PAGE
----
• riding anywhere but shotgun can be a little rude.
  • #1. That classic American smile In the US, people aren’t afraid to be nice
  • and show their pearly whites…all the time. And according to a 2015 study at Brown University,
  • because America has always been a very diverse country, it forced people to smile at each
  • other more since they couldn’t always communicate with language. That’s just one historical
  • theory as to why Americans tend to smile more than people in other places do.
  • Whether you’re from the US or not, can you add any more strange “Americanisms” to
  • the list? Let me know down in the comments! If you learned something new today, then give
  • this video a like, share it with a friend, and here are some more cool videos to check
  • out from the Bright Side of life!

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Description

When you live in a country for many years, everything looks ordinary and familiar. But an outsider will always spot some curious quirks in your customs and behaviors that make them think, “What’s going on here?” Life in the US can puzzle newcomers in many ways, from buying foods and magazines in a pharmacy to deep-frying almost anything you can think of.

For example, if you’re not from the US, it may be puzzling to walk into a pharmacy and see aisles and aisles of over-the-counter meds, toys, makeup, clothes, and even groceries! In America, if a restaurant doesn’t offer free refills on fountain drinks, it’s kind of strange. But in other countries, once you buy one beverage, that’s it! And Americans speak so loud compared to other countries. Whether it’s talking on your cell phone or chatting with a friend over lunch, Americans seem to really like projecting their voice.

Other videos you might like:
The Truth About the Titanic Has Been Revealed /watch?v=yxdRTaAp5Fw
15 Examples of Japanese Etiquette That Will Drive You Crazy /watch?v=SR-H7yr9Ceo
14 Strange Ways of Life the Ancient Egyptians Practiced /watch?v=GiMbVa6XzTw

TIMESTAMPS:
Sales tax is a guessing game #
It’s not a party without red Solo cups #
Deep-fried everything! #
Fill ‘er up! #
If you don’t like it, return it! #
Tips for everyone! #
The land of ice-cold drinks #
Looking at dollars is a snooze-fest #
The date-writing conundrum #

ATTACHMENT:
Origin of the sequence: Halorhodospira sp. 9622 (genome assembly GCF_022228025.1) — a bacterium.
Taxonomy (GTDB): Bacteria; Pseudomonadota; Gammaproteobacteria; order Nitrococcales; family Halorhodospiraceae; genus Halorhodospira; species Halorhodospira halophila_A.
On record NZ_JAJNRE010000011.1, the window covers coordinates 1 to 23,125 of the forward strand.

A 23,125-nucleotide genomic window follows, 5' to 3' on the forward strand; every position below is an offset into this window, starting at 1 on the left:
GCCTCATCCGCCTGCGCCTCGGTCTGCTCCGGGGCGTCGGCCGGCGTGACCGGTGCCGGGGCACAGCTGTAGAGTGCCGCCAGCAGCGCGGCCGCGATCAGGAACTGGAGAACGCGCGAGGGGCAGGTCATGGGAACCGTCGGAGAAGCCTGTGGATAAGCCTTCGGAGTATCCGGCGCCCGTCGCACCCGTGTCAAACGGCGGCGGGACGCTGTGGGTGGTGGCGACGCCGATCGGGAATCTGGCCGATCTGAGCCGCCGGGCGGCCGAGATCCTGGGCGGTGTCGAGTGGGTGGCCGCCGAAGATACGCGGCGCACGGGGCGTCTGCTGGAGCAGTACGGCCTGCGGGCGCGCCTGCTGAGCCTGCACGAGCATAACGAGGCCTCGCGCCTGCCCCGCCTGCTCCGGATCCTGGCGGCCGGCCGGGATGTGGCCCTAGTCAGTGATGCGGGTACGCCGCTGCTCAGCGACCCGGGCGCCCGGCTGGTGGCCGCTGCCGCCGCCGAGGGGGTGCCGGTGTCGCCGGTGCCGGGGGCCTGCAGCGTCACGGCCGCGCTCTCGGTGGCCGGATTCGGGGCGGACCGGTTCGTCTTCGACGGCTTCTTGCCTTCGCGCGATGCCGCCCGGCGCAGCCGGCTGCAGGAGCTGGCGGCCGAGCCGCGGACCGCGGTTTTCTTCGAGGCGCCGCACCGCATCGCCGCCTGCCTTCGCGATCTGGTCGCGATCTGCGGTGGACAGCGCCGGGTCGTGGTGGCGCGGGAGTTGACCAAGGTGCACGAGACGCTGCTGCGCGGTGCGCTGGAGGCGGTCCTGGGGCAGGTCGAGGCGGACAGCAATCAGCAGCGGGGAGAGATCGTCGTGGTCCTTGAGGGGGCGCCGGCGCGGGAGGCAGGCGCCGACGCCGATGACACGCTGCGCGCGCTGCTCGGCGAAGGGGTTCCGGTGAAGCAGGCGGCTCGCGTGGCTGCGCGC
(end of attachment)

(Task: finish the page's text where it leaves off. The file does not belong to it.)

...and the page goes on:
Pre-baby baby showers #
Where “How are you?” means “Hello!” #
Bathroom stalls that aren’t so private #
No one uses their “inside voice” #
Hopping into the backseat of a cab #
That classic American smile #

Music by Epidemic Sound https://www.epidemicsound.com/

SUMMARY:
- When you go shopping in the US and see a price tag says $14.88, don’t expect to pay 14.88 at the register! Sales tax is NOT included in the price of an item!
- A lot of Americans don’t feel the need to take long vacations, so they often let vacation and sick hours pile up without ever using them. Plus, most employers only give you 2 weeks out of the year!
- In the States, this red plastic cup is synonymous with “party on, dude!” But other countries apparently don’t recognize this cup to mean the same thing.
- Whether it’s an ugly sweater from Grandma or a heinous pair of earrings from an ex, if you don’t like it, you can just return it!
- Cab drivers, servers, hairdressers – you gotta tip ‘em! Tips are acceptable for almost any service in the US and sometimes consist of 25% of the bill!
- Speaking of drinks, if it’s not a hot coffee or cocoa, then it’s probably got ice in it. Tea, coffee, lemonade, soda, water – Americans like it on the rocks!
- Americans must have an aversion to being hot! In many parts of Europe, people simply don’t use air conditioning as much as they do in the States.
- So many visitors to the US get really confused by the month-day-year thing because most parts of the world write the day, then the month, and finally the year.
- Walk into any grocery store aisle, and you’ll notice at least 10 different options for cookies, crackers, or cereal.
- When getting into a cab, it’s customary in the States to scoot on into the back seat. But in countries like New Zealand and Australia, riding anywhere but shotgun can be a little rude.